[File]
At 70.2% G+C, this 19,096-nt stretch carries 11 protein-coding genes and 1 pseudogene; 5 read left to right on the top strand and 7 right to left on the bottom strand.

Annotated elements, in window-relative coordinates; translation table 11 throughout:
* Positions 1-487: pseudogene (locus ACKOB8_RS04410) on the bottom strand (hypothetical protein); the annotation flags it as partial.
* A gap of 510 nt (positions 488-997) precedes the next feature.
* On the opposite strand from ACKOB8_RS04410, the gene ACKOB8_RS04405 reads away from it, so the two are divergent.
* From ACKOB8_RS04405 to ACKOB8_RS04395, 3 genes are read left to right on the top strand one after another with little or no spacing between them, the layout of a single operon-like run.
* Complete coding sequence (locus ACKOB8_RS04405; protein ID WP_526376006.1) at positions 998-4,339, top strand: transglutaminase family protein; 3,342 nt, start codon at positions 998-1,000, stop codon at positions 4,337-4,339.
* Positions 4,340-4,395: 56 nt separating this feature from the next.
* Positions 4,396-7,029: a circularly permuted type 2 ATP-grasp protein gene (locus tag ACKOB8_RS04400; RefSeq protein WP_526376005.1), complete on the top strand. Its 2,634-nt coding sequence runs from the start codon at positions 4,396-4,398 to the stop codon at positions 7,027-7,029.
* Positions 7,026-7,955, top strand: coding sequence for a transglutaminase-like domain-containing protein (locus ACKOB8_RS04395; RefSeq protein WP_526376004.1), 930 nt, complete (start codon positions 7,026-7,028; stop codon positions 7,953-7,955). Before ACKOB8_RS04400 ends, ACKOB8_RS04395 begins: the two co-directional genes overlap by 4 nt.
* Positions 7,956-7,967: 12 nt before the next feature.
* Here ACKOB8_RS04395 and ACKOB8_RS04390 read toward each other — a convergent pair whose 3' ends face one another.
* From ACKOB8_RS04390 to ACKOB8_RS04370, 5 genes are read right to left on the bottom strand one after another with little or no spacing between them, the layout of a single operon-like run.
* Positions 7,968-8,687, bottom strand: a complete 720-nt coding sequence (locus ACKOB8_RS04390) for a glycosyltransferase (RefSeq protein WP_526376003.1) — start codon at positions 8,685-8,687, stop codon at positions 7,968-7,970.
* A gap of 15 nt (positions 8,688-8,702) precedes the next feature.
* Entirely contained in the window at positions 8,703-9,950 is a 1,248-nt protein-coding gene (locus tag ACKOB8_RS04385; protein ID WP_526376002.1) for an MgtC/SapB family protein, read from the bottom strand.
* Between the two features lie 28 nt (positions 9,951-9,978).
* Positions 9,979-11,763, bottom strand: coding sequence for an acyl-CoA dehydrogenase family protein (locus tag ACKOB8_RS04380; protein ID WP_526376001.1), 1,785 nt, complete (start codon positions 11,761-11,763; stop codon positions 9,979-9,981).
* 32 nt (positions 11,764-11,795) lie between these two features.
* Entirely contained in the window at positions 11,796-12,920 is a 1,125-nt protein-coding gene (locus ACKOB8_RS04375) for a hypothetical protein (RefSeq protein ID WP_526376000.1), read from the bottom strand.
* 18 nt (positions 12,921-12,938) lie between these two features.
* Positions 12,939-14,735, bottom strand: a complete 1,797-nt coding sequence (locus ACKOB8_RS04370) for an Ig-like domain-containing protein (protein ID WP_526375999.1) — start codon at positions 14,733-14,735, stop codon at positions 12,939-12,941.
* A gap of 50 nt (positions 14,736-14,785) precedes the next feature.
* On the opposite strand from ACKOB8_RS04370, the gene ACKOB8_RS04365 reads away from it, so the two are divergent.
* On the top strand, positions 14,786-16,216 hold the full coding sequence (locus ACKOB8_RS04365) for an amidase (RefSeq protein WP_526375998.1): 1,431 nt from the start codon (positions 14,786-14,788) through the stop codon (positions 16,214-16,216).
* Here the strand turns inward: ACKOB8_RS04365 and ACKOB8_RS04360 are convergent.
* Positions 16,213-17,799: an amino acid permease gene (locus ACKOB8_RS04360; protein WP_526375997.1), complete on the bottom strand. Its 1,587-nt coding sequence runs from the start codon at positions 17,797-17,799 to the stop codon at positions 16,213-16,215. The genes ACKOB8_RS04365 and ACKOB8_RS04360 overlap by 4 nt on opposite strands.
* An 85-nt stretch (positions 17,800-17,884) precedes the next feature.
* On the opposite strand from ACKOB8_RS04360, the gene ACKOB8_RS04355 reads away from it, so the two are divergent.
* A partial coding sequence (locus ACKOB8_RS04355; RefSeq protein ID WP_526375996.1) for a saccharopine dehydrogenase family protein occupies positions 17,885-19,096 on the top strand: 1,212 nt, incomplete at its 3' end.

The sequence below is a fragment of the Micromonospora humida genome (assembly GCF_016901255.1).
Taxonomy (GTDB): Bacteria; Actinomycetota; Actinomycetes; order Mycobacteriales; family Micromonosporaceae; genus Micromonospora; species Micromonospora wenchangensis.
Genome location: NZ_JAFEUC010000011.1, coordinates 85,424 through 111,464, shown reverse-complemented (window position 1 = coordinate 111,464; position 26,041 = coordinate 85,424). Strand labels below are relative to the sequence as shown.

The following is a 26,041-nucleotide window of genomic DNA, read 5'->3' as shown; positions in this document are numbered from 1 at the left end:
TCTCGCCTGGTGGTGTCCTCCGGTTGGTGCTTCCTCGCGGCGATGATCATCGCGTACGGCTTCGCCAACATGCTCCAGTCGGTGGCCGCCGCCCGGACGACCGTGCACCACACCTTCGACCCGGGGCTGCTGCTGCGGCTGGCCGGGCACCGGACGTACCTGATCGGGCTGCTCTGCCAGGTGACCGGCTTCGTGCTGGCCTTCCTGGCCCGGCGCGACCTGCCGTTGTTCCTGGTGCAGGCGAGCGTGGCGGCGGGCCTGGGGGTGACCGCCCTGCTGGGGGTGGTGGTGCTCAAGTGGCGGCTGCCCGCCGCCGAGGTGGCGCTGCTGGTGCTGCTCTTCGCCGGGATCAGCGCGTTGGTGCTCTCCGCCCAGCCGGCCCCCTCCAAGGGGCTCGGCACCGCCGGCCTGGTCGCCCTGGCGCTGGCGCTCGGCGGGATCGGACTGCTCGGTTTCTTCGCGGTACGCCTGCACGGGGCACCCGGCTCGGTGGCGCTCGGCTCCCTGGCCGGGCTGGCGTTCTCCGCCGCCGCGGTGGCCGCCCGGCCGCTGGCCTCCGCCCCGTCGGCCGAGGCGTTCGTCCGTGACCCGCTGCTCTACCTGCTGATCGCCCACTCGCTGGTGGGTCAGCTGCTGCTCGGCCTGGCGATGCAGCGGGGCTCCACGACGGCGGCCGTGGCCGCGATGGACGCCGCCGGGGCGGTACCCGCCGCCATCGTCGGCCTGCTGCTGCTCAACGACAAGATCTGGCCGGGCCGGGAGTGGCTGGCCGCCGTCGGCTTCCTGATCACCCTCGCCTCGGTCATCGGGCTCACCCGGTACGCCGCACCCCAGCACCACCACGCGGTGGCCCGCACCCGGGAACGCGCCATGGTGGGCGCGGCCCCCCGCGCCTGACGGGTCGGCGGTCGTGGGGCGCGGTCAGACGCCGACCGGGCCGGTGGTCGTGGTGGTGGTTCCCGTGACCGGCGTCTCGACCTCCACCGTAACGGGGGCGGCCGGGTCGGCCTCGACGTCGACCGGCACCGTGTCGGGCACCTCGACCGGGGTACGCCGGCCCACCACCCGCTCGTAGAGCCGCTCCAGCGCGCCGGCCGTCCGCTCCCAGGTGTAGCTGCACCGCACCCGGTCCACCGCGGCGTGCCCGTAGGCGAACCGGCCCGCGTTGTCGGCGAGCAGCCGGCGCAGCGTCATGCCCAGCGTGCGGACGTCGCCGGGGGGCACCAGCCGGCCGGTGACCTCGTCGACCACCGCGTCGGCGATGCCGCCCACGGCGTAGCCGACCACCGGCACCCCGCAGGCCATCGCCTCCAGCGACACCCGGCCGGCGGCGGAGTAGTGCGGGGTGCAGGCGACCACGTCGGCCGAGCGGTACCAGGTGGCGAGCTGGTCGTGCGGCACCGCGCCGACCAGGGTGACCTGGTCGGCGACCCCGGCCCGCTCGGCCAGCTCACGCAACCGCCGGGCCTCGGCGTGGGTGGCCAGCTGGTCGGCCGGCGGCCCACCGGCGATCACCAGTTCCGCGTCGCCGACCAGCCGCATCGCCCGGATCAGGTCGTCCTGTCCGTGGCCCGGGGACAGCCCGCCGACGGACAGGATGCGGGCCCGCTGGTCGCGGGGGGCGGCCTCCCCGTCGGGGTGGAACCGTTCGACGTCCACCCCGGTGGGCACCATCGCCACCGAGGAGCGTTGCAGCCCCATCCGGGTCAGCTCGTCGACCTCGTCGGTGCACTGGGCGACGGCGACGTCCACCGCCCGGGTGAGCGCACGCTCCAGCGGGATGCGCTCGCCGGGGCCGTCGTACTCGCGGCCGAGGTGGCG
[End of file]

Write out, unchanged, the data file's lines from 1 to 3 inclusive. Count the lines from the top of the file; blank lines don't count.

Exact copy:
At 70.2% G+C, this 19,096-nt stretch carries 11 protein-coding genes and 1 pseudogene; 5 read left to right on the top strand and 7 right to left on the bottom strand.

Annotated elements, in window-relative coordinates; translation table 11 throughout:
* Positions 1-487: pseudogene (locus ACKOB8_RS04410) on the bottom strand (hypothetical protein); the annotation flags it as partial.